In just a few weeks, I will be speaking at an upcoming (sold out) Agile conference here in Washington D.C. It’s unfortunate that I had to decide between going to the PMI North American Congress and speaking at the AgileDC event. The events are happening the same week. I had to decide if I wanted to speak or if I wanted to just attend.
The title of my talk at AgileDC is “When PMI introduced the elephant in the room”. Let’s define that. We’re talking about an important and obvious topic, which everyone present is aware of, but which isn’t discussed, as such discussion is considered to be uncomfortable. That elephant, of course, is the mainstream adoption of Agile. Many of us saw the momentum of agile practices growing. And I think just as many out there have tried to ignore it, misrepresent it, or dismiss it. Though it took 10 years, I see PMI’s move to formally embrace Agile, with its own Agile certification, as a sign we’re about to cross the chasm. The PMI wouldn’t do this if they didn’t see market trends supporting it. With the PMI endorsement, Agile will be more widely used, more openly adopted…and yes, abused.
But I’m not here to rain on PMI’s parade. I take my hat off to the PMI leadership, the PMI Agile Community of Practice leadership, and the informal Agile luminaries we all know in the industry. I know there are people who are not very happy with the idea of PMI being the organization to release a comprehensive Agile exam. Like it not, someone has to do it! Agile needs something that will motivate people to accept it as a legitimate alternative (or primary choice) and leverage it. Though not every project environment appears to be conducive to what the Agile Alliance or the Scrum Alliance offer, they seem to be more receptive when the PMI offers it. In the U.S. market, the Project Management Professional (PMP) certification has reached a point in the adoption curve whereby if you are a Project Manager and don’t have it, you are at a disadvantage. It has reached such a fever pitch that even people who are not Project Managers (by trade) are finding ways to get the certification. People are believing certifications will make them more marketable and better managers or leaders. PMI is merely capitalizing on that belief, with the introduction of the Agile Certified Practitioner certification. A certification that is not easy to get, immediately has a perception of value.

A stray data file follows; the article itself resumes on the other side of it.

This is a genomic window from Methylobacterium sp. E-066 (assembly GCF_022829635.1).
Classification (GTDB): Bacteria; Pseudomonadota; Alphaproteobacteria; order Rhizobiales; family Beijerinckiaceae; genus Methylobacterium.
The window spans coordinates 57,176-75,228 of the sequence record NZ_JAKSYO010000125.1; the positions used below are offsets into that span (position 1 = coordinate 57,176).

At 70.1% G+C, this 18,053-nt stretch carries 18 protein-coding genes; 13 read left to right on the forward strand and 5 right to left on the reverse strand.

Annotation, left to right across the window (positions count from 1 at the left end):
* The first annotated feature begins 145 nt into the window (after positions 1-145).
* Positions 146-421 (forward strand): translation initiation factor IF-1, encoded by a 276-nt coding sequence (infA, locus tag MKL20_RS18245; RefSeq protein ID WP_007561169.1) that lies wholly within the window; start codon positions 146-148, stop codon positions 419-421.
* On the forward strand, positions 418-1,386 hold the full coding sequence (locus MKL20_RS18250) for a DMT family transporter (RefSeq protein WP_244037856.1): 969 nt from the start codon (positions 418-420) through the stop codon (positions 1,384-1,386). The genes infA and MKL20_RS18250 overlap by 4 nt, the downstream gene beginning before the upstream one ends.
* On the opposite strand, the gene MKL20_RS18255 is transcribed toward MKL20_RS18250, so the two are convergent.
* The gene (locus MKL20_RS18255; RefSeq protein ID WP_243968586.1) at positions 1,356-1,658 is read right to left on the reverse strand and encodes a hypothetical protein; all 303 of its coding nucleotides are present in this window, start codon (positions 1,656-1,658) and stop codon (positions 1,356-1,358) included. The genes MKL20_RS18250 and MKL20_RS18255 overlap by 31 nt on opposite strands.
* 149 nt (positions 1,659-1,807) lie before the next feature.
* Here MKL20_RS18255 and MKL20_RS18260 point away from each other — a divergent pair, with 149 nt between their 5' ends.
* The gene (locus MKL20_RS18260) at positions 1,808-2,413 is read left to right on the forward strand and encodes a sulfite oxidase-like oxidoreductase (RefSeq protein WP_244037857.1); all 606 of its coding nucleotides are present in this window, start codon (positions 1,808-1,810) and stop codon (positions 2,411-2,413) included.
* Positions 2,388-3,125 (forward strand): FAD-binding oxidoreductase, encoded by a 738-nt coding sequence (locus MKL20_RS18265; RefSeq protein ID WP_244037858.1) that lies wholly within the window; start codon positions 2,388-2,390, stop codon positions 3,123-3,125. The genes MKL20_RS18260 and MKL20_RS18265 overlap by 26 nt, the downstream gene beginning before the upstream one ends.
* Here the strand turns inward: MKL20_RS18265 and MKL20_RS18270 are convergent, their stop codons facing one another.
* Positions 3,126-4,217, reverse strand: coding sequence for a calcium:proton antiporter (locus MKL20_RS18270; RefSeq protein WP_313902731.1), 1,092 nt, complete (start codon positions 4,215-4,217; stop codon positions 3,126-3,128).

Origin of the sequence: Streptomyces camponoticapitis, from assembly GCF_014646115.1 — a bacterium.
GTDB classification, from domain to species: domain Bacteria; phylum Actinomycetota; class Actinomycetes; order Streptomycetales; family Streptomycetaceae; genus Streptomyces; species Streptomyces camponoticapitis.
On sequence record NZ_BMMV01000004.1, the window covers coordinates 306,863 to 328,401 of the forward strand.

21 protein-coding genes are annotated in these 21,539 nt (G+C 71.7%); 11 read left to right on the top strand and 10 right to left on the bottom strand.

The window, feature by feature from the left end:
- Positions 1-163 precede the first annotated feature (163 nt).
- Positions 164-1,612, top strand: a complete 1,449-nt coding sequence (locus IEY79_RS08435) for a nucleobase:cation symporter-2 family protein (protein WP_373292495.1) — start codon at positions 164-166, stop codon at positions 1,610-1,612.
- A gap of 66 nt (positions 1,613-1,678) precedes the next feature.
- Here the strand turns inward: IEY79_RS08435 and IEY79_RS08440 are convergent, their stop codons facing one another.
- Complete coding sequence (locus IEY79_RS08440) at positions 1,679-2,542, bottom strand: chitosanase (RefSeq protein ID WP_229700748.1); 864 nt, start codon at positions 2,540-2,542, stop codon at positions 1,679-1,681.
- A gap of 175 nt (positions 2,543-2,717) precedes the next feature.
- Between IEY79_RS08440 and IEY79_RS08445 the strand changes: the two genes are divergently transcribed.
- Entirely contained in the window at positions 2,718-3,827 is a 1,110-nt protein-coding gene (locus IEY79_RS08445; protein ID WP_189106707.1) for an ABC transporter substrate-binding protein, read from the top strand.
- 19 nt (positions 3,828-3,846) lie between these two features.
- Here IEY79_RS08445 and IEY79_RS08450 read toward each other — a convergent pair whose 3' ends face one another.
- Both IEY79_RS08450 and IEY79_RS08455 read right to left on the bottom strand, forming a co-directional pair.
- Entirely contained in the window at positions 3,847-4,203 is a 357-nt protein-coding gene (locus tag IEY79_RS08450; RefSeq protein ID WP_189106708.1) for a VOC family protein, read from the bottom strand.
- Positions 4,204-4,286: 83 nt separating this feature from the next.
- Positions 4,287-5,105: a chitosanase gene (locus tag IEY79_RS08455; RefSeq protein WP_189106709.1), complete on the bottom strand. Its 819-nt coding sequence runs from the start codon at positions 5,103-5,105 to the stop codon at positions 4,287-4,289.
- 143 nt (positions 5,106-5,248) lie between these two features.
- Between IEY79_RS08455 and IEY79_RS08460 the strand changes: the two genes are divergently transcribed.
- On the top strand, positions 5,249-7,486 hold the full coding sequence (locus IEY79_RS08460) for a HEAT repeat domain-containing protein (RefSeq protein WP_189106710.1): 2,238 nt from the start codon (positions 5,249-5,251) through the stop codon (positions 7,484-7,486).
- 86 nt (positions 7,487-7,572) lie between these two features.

When you think of PMI, what do you think of?
Processes and tools?
Following a plan?
PMI is the world’s largest project management member association, representing more than half a million practitioners in more than 185 countries. As a global thought leader and knowledge resource, PMI advances the profession through its global standards and credentials, collaborative chapters and virtual communities and academic research.
When you think of Agile, what do you think of?
Individuals and interactions over processes and tools
Working software over comprehensive documentation
Customer collaboration over contract negotiation
Responding to change over following a plan
The authors of the Agile Manifesto wrote “We are uncovering better ways of developing
software by doing it and helping others do it.”
So, is this a contradiction?
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